The Gorgon Medusa
A coral carving of Medusa, circa 1840. From ancient times Medusa was an apotropaic symbol used to protect from evil and ward off the negative, much like the modern evil eye. She was a primordial threat meant to deter other dangerous threats, an image of evil to repel evil. In ancient myth, Medusa was one of the three Gorgons. The word Gorgon meant ‘dreadful’ and indeed they were. The distinctive characteristics of the Gorgons were venomous snakes writhing in their hair and eyes that turned those who looked at them to stone. Here Medusa stares, uncompromisingly confronting the viewer. As a consequence of the Medusa’s ability to turn mortals into stone, her image proliferated in the Roman world. In architecture her baleful head was used everywhere against the evil eye, on pediments, frescoes and especially on the point of first encounter, door furniture. On a more personal level Medusa was worn both on cameos and in jewellery in the belief that she would protect the wearer from malevolent forces. This Medusa is carved from red coral. According to early lapidaries Perseus laid the Gorgon’s severed head by a stream and her blood spilled out into the sea where it turned into coral. Coral’s perceived association with Medusa made the material magical. So, here we have a carving of an apotropaic mythical figure, carved from a material that was deemed to be protective. To add to its protective qualities, attached to the brooch are three coral amulets. In the centre is a figa amulet, shaped like a clenched fist and clutching a sword. The figa was an ancient amulet against the evil eye. To either side of the figa are two Horns of Plenty [Cornicello] believed to bring good luck. The brooch measures 2 inches by 1.5 inches. It comes in its original 19th century fitted case. Superb Italian carving, immaculate condition.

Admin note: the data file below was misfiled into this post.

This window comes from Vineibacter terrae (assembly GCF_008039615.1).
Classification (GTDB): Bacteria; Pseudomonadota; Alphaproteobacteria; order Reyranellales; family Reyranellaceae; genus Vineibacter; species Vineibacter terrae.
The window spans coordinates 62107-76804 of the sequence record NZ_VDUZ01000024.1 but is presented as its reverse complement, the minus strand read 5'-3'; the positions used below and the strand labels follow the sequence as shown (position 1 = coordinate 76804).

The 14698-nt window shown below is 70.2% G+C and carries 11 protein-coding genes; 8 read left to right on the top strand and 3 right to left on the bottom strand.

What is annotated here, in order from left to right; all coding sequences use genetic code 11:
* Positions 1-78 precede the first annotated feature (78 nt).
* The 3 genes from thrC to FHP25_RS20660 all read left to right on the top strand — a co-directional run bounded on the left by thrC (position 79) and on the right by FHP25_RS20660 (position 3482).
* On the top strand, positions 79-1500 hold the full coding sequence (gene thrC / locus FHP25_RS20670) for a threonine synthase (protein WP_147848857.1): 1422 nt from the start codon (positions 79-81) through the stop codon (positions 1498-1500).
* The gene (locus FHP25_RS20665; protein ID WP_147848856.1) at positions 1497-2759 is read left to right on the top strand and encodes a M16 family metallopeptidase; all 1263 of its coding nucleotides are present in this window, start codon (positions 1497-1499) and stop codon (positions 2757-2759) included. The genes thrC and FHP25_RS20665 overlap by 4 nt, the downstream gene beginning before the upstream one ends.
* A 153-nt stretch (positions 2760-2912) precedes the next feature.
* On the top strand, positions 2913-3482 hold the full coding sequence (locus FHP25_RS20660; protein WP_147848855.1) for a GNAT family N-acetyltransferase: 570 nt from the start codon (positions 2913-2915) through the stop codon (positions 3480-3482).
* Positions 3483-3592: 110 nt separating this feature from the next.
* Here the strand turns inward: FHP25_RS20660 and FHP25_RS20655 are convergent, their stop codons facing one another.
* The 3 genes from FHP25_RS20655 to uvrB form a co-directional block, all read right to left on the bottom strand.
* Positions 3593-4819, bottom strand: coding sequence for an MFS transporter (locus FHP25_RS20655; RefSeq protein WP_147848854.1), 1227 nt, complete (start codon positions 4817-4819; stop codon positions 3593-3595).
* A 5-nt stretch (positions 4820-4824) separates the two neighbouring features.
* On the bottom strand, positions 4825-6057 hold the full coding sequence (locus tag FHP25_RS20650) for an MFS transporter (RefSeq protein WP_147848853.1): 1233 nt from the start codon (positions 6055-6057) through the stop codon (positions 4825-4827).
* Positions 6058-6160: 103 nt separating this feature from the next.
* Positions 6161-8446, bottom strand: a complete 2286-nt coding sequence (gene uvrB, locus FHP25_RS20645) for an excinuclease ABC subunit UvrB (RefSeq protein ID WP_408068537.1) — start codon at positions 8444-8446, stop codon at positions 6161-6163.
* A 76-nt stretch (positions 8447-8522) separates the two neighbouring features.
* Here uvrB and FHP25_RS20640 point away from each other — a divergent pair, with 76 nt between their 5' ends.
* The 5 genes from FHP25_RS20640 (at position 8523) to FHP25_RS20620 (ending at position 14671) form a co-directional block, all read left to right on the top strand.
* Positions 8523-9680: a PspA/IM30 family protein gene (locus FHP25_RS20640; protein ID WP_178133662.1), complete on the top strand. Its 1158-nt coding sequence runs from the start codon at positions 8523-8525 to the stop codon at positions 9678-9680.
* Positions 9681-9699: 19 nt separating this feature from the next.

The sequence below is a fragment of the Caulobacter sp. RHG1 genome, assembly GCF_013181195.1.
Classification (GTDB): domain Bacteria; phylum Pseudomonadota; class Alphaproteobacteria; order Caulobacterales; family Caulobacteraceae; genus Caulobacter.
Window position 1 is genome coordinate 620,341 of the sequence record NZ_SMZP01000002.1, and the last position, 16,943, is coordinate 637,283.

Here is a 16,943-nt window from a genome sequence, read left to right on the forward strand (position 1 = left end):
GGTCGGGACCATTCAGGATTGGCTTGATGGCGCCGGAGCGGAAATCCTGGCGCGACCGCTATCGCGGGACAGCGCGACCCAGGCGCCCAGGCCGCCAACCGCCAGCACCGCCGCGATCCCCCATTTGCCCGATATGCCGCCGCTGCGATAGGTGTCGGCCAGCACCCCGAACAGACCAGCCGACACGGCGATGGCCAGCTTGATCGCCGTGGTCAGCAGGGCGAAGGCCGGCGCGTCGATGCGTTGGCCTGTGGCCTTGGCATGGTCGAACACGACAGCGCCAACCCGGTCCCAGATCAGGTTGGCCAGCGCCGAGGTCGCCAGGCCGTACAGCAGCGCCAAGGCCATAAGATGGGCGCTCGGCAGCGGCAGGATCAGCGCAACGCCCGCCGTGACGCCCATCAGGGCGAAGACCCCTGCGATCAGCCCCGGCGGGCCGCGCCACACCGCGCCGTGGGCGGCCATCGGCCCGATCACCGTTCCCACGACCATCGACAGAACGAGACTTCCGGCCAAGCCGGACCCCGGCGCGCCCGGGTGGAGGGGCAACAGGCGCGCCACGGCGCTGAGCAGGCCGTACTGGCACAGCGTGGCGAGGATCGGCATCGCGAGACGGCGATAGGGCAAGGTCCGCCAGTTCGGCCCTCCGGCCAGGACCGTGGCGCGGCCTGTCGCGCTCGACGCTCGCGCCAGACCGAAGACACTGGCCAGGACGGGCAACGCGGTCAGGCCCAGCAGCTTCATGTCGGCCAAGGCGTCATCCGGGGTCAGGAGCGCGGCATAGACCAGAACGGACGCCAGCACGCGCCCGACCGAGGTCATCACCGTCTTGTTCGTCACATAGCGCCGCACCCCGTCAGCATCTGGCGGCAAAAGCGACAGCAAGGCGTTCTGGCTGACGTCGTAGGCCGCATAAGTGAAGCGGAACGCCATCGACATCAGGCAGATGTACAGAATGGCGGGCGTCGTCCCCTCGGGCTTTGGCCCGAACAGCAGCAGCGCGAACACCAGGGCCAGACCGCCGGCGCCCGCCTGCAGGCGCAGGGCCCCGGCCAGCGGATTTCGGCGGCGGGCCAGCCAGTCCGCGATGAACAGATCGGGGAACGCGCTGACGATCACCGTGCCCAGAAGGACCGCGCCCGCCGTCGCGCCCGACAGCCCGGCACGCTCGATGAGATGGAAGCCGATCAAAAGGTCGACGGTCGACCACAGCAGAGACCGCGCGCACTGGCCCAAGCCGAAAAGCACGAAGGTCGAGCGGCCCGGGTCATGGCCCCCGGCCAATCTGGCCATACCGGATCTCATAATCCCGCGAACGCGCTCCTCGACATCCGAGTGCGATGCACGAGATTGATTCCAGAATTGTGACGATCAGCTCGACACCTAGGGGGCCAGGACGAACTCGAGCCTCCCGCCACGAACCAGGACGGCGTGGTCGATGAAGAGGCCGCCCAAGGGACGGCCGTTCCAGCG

Peter Paul Rubens, Head of Medusa, circa 1617-1618, Kunsthistorisches Museum